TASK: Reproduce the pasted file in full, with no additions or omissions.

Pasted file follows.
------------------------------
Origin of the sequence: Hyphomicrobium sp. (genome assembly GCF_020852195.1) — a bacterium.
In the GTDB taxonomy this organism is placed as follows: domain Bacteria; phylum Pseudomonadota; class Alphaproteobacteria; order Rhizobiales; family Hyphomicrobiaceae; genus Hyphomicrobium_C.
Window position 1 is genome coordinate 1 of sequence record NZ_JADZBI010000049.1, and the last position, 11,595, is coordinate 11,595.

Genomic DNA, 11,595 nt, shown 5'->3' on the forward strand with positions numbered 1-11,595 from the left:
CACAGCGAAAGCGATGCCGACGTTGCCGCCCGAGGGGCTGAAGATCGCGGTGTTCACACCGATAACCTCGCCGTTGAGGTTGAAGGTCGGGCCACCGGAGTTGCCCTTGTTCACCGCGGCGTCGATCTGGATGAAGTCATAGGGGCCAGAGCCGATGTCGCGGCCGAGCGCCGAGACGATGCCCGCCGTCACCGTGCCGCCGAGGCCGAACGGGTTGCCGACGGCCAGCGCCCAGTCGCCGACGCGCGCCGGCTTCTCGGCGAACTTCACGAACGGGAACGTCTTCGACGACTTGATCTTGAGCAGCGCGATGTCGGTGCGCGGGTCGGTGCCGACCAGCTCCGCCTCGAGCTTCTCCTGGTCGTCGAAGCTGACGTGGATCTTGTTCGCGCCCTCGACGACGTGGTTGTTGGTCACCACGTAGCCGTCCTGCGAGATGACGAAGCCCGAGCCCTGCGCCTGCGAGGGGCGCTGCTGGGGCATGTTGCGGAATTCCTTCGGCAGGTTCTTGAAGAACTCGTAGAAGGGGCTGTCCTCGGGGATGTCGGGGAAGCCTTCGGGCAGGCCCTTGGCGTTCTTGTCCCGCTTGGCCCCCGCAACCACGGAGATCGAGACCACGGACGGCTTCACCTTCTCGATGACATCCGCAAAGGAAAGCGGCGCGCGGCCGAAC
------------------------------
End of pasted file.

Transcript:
Origin of the sequence: Hyphomicrobium sp. (genome assembly GCF_020852195.1) — a bacterium.
In the GTDB taxonomy this organism is placed as follows: domain Bacteria; phylum Pseudomonadota; class Alphaproteobacteria; order Rhizobiales; family Hyphomicrobiaceae; genus Hyphomicrobium_C.
Window position 1 is genome coordinate 1 of sequence record NZ_JADZBI010000049.1, and the last position, 11,595, is coordinate 11,595.

Genomic DNA, 11,595 nt, shown 5'->3' on the forward strand with positions numbered 1-11,595 from the left:
CACAGCGAAAGCGATGCCGACGTTGCCGCCCGAGGGGCTGAAGATCGCGGTGTTCACACCGATAACCTCGCCGTTGAGGTTGAAGGTCGGGCCACCGGAGTTGCCCTTGTTCACCGCGGCGTCGATCTGGATGAAGTCATAGGGGCCAGAGCCGATGTCGCGGCCGAGCGCCGAGACGATGCCCGCCGTCACCGTGCCGCCGAGGCCGAACGGGTTGCCGACGGCCAGCGCCCAGTCGCCGACGCGCGCCGGCTTCTCGGCGAACTTCACGAACGGGAACGTCTTCGACGACTTGATCTTGAGCAGCGCGATGTCGGTGCGCGGGTCGGTGCCGACCAGCTCCGCCTCGAGCTTCTCCTGGTCGTCGAAGCTGACGTGGATCTTGTTCGCGCCCTCGACGACGTGGTTGTTGGTCACCACGTAGCCGTCCTGCGAGATGACGAAGCCCGAGCCCTGCGCCTGCGAGGGGCGCTGCTGGGGCATGTTGCGGAATTCCTTCGGCAGGTTCTTGAAGAACTCGTAGAAGGGGCTGTCCTCGGGGATGTCGGGGAAGCCTTCGGGCAGGCCCTTGGCGTTCTTGTCCCGCTTGGCCCCCGCAACCACGGAGATCGAGACCACGGACGGCTTCACCTTCTCGATGACATCCGCAAAGGAAAGCGGCGCGCGGCCGAAC